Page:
By Emma Silvers
By Gary Moskowitz
By Alee Karim
By Ian S. Port
By Ian S. Port
By Derek Opperman
By Emma Silvers
By Alee Karim
Thinking Fellers Union Local 282
Wormed by Leonard
Taking titular inspiration from Warmed by Love -- a book of poetry authored by Leonard Nimoy -- Wormed by Leonard was originally released by these Bay Area braniacs via cassette in 1988. A press release accompanying this CD/LP reissue half-jokingly refers to it as the earliest non-embarrassing chapter in these transplanted Iowans' career; in actuality, Wormed transcends historical-footnote status by holding its own as a current release. All of the Thinking Fellers' trademark elements appear in nascent glory, from alternatively tuned string-tornado rave-ups and enigmatic home recordings to quirky pop distillations and jokey goofs.
After kicking off on a ludicrously casual note with a messy minute of string-generated feedback and disorder titled "It's Seven," Wormed quickly turns to the Fellers' strengths, segueing into the chiming, airy guitar interplay of "Hell Rules." The band later hands us "Milvus Spectre," a phantasmal half-speed premonition of the upcoming space-western "Narvus Spectre," and who should subsequently stroll down the sidewalk but "Nipper," guitarist/vocalist Hugh Swarts' long-lost sociopathic pooch. Best give 'em wide berth, cuz Nipper likes to lunge.
And so it goes for 14 more tracks, equal parts mad-scientist genre graftings, dynamic guitar-noise forays, and oddly infectious ditties like "Truck Drivin' Man." Many of these tunes might be immediately recognizable, even to those who've never heard the original tape. "Motorin' Flarey Henderson," one of the quintet's first jams, eventually transmuted into "Sister Hell" on the Tangle LP, and several other tunes still surface live on occasion. The Fellers have long since sworn off playing "Nipper," though, so don't even ask.
The final six bonus blasts on this 26-tracker -- aka Side D for those antiquarians who opt for the glorious gatefold double LP -- were recorded around the Wormed era (1986-89). Slightly embarrassing chapters, perhaps, but eminently worth a listen, in particular "Superstar," a slug-paced take on the Carpenters' classic far more unsettling than Sonic Youth's later version, and "Squidder Boy," which kinda sounds like the rantings of Grandpa Simpson on a bourbon bender: something about purple skin, machine guns, large, pasty women, and hip boots.
TFU Local 282 play Sat, Oct. 28, and Sun, Oct. 29, at the Kilowatt in S.F.; call 861-2595.
-- Mike Rowell
Dragsploitation ... Now!!
Dredging the dreck of lo-fi, hi-octane blues, Albuquerque's Drags dish diamond-size ditties that drip with dissonance. Dabbling in the danky drunk-tank among the Cramps, Gories, and Headcoats, the Drags delve deep to deliver deafening drawls with drama and doggerel. Darlings of the Estrus roster, the Dragsters -- CJ dangles his guitar, Lorca drubs her bass, and Keith dents his drums -- drop dexterously into an already divergent domain.
Dig the delicious dada of "Teenage Invasion"! Drop-kick "Mr. Undertaker" to his damnable demise! Dare to discover the dreadful and downhearted "Don't Need You Anymore"! Doff your derby to "Can't Change My Style"!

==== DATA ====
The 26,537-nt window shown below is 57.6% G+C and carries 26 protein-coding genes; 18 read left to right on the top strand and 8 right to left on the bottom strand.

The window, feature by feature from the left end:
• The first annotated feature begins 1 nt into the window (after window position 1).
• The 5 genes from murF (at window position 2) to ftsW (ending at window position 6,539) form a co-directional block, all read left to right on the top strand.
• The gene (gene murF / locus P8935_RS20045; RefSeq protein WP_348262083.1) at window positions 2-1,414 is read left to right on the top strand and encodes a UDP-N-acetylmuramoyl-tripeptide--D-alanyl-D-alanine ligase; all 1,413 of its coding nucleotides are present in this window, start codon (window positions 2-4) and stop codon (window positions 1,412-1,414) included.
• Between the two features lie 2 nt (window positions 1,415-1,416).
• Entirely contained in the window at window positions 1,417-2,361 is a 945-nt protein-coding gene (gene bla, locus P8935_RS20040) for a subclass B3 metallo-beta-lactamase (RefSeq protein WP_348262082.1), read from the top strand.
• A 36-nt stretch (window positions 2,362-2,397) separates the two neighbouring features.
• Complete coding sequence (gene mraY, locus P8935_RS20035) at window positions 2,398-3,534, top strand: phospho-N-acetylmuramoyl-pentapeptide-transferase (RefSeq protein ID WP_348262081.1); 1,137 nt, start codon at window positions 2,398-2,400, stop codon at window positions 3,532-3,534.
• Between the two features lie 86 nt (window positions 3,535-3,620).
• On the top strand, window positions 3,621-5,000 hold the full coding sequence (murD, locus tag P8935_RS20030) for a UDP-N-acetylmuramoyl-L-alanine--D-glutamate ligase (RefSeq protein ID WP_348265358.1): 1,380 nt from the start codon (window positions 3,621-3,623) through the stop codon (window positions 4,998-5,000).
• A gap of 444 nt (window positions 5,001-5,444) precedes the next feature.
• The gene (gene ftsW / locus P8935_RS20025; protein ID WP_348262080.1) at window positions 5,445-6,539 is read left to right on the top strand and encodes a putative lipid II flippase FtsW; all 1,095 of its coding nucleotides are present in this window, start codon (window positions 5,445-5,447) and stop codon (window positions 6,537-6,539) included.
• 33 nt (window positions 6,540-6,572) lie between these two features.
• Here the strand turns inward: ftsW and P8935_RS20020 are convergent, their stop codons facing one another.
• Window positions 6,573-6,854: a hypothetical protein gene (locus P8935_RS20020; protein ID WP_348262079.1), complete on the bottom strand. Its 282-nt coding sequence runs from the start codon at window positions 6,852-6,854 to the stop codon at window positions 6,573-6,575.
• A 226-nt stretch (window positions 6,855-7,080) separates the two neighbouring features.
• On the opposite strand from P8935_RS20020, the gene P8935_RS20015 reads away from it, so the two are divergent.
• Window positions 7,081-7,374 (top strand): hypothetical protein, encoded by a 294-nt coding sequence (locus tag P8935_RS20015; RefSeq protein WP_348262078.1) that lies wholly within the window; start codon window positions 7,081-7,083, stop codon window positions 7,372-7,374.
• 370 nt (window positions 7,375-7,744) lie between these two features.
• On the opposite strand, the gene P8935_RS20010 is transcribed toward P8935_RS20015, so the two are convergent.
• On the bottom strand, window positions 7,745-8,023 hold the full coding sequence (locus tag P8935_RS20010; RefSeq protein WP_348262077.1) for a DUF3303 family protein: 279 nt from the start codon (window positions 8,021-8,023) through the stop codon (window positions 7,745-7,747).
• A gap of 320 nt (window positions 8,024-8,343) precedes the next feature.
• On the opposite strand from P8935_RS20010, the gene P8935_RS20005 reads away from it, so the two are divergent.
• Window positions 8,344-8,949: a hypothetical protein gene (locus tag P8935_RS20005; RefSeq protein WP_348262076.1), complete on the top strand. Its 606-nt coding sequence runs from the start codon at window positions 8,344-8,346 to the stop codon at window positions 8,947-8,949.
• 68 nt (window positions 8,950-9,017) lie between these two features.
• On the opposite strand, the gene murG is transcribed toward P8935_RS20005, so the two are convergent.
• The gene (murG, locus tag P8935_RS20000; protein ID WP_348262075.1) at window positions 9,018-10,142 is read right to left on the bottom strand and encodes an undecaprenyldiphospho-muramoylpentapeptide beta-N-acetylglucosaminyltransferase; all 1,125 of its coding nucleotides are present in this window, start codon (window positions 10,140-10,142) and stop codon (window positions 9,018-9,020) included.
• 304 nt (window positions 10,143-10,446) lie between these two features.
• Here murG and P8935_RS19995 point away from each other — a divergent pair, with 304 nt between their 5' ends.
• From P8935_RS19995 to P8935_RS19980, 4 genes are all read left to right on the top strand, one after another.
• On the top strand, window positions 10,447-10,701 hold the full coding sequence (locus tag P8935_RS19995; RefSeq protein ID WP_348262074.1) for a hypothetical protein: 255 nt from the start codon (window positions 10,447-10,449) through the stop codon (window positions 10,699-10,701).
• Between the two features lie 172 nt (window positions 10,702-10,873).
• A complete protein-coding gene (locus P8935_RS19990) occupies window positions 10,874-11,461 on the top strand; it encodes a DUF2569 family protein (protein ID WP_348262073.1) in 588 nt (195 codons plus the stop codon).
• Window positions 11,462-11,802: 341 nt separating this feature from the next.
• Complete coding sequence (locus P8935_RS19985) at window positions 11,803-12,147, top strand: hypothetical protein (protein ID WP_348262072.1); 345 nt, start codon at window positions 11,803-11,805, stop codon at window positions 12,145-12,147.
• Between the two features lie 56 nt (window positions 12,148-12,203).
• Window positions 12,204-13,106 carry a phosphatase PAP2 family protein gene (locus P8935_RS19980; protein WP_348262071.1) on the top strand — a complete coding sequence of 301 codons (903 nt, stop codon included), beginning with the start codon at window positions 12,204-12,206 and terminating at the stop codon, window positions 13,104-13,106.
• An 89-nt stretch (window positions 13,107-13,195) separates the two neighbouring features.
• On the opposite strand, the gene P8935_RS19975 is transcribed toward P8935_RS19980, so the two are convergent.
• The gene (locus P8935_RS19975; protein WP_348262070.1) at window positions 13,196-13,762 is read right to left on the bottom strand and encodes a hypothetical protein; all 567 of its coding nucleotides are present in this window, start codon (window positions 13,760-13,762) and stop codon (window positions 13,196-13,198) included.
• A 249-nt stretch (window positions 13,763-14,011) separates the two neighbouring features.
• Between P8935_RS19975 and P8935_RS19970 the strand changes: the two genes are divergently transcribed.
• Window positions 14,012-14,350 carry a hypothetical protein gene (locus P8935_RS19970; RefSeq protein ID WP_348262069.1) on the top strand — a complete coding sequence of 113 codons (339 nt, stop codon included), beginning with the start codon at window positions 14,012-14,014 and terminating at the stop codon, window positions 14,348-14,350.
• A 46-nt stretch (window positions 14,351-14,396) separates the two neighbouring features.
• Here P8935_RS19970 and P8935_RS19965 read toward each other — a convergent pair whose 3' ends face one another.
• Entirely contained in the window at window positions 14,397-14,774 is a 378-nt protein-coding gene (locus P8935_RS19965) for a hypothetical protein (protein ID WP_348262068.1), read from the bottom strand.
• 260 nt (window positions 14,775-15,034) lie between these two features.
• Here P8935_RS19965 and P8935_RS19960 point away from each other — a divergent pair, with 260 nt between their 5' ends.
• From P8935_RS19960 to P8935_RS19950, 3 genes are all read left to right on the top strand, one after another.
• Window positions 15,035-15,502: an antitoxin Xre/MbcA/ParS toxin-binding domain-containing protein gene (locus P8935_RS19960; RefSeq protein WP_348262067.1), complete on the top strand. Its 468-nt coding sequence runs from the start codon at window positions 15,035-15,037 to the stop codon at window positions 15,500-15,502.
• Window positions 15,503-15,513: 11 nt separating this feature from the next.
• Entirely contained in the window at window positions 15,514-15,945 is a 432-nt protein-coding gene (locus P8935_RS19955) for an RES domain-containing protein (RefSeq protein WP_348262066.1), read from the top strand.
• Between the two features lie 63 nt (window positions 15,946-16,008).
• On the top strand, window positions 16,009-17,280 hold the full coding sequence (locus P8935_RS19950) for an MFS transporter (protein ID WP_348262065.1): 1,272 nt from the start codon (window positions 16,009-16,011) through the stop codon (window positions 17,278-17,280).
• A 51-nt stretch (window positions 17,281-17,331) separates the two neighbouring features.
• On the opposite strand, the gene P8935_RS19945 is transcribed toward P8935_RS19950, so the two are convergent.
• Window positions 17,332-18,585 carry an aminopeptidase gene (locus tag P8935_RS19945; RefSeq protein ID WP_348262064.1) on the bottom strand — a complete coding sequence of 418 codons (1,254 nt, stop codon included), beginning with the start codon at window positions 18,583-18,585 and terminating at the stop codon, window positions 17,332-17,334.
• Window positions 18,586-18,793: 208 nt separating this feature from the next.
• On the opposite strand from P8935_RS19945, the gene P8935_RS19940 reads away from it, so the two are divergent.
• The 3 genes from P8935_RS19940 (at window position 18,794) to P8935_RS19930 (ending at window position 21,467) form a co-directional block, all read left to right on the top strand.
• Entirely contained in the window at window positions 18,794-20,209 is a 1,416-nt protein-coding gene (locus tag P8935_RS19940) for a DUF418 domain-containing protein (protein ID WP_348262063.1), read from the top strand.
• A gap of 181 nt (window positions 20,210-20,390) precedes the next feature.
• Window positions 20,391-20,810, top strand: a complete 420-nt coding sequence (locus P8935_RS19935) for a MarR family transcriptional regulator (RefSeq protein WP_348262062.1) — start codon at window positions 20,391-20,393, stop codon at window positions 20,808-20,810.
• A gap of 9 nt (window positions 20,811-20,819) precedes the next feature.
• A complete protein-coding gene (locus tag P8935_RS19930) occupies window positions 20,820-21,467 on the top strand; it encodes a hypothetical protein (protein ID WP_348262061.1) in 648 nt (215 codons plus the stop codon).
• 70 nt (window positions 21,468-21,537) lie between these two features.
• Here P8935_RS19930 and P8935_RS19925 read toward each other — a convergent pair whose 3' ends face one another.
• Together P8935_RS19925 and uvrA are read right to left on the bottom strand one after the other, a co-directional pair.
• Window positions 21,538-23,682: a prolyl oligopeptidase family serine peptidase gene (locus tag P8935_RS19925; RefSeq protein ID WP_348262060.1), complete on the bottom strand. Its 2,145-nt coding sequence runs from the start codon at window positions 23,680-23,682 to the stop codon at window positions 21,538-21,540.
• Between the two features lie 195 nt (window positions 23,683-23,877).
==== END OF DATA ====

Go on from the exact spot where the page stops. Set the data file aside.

The Drags' only drawback is their diminutive dub: With eight tracks done in 14 minutes, Dragsploitation ... Now!! is dinkier than a dachsund, its deafness inducing dollops dutifully delivered in a dream's duration. But desist, darling, from dissing or dismissing the Drags' dwarf-size debut as dreadful drivel, disposing the disc in Daljeet's dumpster. Duly dole out your dollars and descend into "10th Man Theme," a dark dirge decorated with devilish dual-whammy dexterity. Or devote a dram to the dorky and driving "My Girlfriend's in the FBI," in which a dynamic dame turned double agent dutifully "reads a lot of books" to "catch a lot of crooks" and gets deployed to defuse and dissect dynamite -- a "letter bomb sent" to the "pres-i-dent" -- before it detonates the domicile of our dreary, duff-dwelling Democrat.
Dangerous and daring, the Drags' debut demonstrates discordant dexterity to delightful dispatch, a dandy defense against the degenerate doldrums. Drink a daily dose.
The Drags play Thurs, Oct. 26, at the Great American Music Hall in S.F.; call 885-0750.
-- Colin Berry
The Hits, Rare Tracks, and Outtakes Collection: 1975-1989
Italy is a country that aspires to be over the top ("Yer the president, fer Chrissake, you don't haf to be a criminal"), so it's no surprise that its musicians embraced progressive rock at its most excessive and demonic. That is, to the point of replacing what would seem to be perfectly attenuated accompaniment for imported films with the sort of "Tubular Bells" and flangy guitar masturbation now associated in the U.S. with either suicidal Midwestern boys or, in the case of Rinde Eckert and Philip Glass, NEA grants. But then, with Mariah Carey about to shoot to domination with a cover of Journey's "Open Arms," what do I know, except that it will be the spiritual peak of the decade?
Goblin is slasher king Dario Argento's house band, and has scored plenty of B-movies that transcend their genre (another Italian specialty). If I haven't interested you by now, I have failed as a critic. As a compilation, this Goblin retrospective is very complete, and features much material previously unavailable -- this despite the fact that obscurely legendary Italian prog-rockers PFM had a contract on Emerson, Lake, & Palmer's label! For some reason, the liner notes do not list the names of the band members. Perhaps it does not matter.